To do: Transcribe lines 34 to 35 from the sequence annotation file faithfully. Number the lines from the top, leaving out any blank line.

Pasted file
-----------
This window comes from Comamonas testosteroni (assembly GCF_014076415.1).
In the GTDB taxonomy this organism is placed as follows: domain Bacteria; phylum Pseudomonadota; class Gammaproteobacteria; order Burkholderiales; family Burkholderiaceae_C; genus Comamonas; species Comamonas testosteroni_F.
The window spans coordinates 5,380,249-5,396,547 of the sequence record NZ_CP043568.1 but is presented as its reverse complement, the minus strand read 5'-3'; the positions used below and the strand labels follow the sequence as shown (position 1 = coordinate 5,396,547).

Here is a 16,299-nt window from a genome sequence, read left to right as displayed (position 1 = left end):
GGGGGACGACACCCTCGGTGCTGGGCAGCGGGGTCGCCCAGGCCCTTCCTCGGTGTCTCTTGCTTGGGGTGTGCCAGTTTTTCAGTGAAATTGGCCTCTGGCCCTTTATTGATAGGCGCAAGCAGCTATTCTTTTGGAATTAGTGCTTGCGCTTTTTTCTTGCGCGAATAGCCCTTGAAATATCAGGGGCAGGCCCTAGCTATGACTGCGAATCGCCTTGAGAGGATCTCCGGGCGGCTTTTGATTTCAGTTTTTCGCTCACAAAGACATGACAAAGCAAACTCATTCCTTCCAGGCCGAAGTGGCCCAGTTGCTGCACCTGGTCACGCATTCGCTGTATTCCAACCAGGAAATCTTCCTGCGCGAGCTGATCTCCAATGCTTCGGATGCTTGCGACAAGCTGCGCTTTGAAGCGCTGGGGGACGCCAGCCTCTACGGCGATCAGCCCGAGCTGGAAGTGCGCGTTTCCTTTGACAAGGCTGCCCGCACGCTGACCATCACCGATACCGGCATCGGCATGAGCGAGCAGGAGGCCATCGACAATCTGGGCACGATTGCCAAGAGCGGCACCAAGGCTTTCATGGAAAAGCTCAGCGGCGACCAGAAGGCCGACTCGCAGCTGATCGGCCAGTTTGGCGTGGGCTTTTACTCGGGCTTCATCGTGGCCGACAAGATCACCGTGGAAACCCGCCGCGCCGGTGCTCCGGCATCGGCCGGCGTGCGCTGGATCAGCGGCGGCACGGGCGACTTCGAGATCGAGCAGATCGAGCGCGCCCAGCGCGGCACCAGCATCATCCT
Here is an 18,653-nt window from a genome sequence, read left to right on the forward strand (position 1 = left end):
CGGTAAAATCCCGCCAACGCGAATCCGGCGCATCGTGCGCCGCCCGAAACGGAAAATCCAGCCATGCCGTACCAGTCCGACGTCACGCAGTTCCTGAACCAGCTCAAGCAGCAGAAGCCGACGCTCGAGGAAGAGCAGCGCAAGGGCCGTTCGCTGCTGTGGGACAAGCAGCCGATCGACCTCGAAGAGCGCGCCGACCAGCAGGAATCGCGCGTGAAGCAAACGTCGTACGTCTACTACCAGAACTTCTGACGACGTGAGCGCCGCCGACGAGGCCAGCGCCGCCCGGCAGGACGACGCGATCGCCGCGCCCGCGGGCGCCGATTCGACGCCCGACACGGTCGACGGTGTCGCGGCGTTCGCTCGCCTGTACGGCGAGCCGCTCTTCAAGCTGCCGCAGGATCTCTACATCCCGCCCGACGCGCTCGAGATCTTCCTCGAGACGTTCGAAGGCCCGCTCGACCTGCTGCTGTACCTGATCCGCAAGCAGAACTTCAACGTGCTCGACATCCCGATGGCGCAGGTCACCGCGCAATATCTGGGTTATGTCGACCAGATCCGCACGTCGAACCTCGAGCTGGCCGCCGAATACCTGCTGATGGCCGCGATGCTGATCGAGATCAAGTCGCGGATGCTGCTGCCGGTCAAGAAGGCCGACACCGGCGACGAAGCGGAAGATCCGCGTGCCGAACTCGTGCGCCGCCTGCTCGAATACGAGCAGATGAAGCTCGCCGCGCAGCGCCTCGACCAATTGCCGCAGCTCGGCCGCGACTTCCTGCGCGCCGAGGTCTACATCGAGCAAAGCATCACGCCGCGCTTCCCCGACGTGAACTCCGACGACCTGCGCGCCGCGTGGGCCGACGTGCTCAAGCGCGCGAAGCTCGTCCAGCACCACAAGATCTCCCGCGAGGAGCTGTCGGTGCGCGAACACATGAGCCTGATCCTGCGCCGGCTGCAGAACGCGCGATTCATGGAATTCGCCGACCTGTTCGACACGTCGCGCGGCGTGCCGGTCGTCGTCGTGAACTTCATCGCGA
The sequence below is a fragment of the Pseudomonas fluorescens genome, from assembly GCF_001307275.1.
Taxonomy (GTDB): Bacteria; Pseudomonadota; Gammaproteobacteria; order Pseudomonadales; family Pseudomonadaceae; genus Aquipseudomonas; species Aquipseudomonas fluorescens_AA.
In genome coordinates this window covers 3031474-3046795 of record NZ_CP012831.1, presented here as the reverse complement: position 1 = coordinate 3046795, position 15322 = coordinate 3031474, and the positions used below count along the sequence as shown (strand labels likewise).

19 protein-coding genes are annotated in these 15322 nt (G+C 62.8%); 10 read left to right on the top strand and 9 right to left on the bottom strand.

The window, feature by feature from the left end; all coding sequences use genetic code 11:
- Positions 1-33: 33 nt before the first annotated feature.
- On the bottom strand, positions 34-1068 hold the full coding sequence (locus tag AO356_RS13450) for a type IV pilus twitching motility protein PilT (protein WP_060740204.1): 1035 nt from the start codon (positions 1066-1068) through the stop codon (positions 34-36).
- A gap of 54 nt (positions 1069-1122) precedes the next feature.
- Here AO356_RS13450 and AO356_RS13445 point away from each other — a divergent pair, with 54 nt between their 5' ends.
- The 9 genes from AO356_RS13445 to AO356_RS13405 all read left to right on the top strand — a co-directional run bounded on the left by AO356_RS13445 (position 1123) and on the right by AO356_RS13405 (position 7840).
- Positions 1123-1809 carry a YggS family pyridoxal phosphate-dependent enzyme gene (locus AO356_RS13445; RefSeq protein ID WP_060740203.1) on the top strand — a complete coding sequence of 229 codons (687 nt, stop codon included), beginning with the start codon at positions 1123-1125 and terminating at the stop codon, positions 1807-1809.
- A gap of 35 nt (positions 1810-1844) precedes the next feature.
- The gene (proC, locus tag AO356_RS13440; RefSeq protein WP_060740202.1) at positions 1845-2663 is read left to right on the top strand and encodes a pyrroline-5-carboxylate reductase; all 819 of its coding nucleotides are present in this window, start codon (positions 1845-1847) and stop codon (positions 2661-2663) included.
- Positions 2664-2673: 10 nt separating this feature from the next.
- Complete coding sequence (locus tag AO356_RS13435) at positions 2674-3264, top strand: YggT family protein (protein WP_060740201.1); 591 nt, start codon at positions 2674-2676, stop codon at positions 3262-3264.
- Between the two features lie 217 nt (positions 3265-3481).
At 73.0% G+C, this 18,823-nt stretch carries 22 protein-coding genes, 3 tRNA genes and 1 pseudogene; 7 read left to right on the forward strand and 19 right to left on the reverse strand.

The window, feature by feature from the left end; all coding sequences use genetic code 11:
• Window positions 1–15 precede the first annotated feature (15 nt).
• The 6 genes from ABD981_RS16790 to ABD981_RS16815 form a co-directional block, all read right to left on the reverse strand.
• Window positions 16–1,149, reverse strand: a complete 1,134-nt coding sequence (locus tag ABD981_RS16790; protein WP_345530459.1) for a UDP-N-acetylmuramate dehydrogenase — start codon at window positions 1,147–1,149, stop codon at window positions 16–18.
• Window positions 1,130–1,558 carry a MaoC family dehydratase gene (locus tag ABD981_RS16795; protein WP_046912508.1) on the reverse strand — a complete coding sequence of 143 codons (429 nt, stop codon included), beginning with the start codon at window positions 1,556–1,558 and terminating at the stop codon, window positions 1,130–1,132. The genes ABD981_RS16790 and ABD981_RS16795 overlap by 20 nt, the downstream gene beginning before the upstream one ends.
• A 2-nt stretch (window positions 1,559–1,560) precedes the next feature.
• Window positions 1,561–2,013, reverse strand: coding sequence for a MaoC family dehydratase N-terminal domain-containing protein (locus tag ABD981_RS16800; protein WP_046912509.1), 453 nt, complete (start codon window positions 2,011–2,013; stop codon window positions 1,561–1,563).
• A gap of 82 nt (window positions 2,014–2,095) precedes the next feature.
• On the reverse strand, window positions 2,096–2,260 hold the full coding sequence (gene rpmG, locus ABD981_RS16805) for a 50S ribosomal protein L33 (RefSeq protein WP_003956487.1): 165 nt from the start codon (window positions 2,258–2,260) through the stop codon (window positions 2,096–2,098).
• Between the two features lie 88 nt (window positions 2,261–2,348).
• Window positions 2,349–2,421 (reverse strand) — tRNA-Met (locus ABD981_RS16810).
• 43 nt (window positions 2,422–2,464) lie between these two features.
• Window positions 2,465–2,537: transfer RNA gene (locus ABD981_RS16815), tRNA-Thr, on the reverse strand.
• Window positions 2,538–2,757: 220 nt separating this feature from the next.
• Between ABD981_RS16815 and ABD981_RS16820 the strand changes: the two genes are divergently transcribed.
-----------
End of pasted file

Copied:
• Between the two features lie 88 nt (window positions 2,261–2,348).
• Window positions 2,349–2,421 (reverse strand) — tRNA-Met (locus ABD981_RS16810).